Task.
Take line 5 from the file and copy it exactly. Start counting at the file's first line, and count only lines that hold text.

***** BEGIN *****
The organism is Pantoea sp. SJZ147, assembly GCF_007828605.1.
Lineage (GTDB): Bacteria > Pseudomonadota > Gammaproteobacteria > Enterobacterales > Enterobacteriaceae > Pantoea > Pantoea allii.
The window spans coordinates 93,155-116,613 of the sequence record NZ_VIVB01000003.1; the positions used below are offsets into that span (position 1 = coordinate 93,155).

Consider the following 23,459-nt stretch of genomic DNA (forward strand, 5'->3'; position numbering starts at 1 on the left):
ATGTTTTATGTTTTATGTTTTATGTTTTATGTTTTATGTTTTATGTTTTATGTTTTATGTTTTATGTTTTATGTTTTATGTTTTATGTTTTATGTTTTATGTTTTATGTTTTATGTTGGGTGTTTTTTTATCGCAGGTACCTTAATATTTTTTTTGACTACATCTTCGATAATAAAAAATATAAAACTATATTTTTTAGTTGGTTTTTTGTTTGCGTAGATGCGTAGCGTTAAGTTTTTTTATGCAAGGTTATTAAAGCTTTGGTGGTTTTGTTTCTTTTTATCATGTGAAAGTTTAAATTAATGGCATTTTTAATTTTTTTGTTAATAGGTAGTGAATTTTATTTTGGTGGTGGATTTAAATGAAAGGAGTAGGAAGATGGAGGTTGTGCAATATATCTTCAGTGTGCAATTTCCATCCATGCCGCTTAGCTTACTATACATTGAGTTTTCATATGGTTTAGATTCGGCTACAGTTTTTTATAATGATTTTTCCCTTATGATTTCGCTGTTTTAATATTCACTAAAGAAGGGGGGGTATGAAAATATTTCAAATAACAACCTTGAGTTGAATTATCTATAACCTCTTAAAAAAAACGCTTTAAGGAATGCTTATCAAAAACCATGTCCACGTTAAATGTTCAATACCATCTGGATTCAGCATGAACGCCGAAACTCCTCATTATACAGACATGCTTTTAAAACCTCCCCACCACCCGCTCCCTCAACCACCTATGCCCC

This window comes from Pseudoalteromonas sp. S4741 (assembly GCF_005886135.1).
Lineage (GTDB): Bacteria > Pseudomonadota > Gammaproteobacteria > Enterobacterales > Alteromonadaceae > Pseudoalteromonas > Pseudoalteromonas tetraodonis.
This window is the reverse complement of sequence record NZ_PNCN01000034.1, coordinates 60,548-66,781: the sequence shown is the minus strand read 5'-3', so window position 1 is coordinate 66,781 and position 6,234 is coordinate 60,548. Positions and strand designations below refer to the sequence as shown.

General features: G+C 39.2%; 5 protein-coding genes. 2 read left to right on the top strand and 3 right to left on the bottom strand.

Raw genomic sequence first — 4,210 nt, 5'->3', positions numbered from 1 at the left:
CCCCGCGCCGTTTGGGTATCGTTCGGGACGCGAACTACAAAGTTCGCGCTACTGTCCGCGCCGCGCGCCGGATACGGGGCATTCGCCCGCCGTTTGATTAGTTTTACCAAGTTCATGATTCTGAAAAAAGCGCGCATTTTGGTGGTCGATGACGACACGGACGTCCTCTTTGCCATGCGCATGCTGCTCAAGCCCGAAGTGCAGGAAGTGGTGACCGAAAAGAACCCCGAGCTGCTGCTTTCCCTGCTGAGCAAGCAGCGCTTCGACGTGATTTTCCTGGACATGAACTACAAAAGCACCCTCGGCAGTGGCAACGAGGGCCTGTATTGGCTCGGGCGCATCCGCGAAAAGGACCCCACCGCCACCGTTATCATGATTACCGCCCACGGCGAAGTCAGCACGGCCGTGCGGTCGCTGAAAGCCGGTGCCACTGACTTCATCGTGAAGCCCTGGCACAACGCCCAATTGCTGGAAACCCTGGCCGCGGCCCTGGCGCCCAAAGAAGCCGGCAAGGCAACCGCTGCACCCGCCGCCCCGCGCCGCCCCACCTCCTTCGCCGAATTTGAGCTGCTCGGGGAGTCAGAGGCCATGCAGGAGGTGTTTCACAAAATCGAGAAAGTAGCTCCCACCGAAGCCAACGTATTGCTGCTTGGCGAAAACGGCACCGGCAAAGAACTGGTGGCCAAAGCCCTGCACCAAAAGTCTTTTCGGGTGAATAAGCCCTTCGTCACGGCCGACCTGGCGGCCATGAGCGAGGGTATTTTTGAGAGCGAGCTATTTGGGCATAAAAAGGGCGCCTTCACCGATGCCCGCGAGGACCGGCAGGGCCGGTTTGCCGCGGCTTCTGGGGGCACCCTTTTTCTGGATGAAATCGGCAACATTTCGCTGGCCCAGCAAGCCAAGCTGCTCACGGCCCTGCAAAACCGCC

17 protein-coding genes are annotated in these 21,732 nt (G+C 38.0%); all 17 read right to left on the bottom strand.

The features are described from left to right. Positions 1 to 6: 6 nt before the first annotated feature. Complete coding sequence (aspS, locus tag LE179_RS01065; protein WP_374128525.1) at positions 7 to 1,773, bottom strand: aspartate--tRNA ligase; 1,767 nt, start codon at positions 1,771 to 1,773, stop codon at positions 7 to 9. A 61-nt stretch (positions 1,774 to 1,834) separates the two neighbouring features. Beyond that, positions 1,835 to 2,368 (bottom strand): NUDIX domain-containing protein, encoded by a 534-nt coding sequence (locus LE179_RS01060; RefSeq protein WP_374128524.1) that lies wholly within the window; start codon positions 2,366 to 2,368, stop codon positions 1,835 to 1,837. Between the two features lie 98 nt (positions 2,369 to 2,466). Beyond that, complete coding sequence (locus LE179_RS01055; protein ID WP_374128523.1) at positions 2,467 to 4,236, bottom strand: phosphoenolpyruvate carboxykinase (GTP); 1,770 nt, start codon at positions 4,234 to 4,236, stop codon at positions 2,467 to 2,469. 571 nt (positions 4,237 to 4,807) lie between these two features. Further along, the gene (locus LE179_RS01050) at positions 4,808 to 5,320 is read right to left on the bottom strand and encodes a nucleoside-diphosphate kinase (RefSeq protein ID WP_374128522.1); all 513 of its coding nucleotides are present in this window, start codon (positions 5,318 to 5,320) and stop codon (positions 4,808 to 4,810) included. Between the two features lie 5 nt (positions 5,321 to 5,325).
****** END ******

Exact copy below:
ATGTTTTATGTTTTATGTTTTATGTTTTATGTTTTATGTTTTATGTTTTATGTTTTATGTTTTATGTTTTATGTTTTATGTTTTATGTTTTATGTTTTATGTTTTATGTTTTATGTTGGGTGTTTTTTTATCGCAGGTACCTTAATATTTTTTTTGACTACATCTTCGATAATAAAAAATATAAAACTATATTTTTTAGTTGGTTTTTTGTTTGCGTAGATGCGTAGCGTTAAGTTTTTTTATGCAAGGTTATTAAAGCTTTGGTGGTTTTGTTTCTTTTTATCATGTGAAAGTTTAAATTAATGGCATTTTTAATTTTTTTGTTAATAGGTAGTGAATTTTATTTTGGTGGTGGATTTAAATGAAAGGAGTAGGAAGATGGAGGTTGTGCAATATATCTTCAGTGTGCAATTTCCATCCATGCCGCTTAGCTTACTATACATTGAGTTTTCATATGGTTTAGATTCGGCTACAGTTTTTTATAATGATTTTTCCCTTATGATTTCGCTGTTTTAATATTCACTAAAGAAGGGGGGGTATGAAAATATTTCAAATAACAACCTTGAGTTGAATTATCTATAACCTCTTAAAAAAAACGCTTTAAGGAATGCTTATCAAAAACCATGTCCACGTTAAATGTTCAATACCATCTGGATTCAGCATGAACGCCGAAACTCCTCATTATACAGACATGCTTTTAAAACCTCCCCACCACCCGCTCCCTCAACCACCTATGCCCC